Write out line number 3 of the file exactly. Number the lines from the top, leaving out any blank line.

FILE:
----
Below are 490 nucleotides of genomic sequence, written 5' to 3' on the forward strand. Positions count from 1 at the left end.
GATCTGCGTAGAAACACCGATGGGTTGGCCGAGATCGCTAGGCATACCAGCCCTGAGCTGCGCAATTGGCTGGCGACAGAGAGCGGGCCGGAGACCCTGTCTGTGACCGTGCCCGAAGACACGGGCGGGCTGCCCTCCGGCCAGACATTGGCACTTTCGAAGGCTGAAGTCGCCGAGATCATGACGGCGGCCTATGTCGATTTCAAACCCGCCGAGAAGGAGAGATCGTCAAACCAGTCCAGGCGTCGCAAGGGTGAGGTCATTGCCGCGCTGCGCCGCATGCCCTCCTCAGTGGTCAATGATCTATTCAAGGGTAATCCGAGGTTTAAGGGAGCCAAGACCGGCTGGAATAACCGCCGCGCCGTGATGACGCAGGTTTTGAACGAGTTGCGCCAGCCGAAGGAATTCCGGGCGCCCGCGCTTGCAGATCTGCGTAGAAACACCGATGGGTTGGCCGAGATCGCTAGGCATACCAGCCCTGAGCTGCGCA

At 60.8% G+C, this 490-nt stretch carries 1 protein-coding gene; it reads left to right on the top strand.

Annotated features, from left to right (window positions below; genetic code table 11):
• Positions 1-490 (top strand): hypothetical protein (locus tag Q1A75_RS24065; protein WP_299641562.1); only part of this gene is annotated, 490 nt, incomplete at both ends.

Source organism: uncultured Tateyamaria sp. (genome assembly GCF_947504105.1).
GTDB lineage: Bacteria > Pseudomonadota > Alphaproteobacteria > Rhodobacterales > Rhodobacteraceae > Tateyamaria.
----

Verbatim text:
At 60.8% G+C, this 490-nt stretch carries 1 protein-coding gene; it reads left to right on the top strand.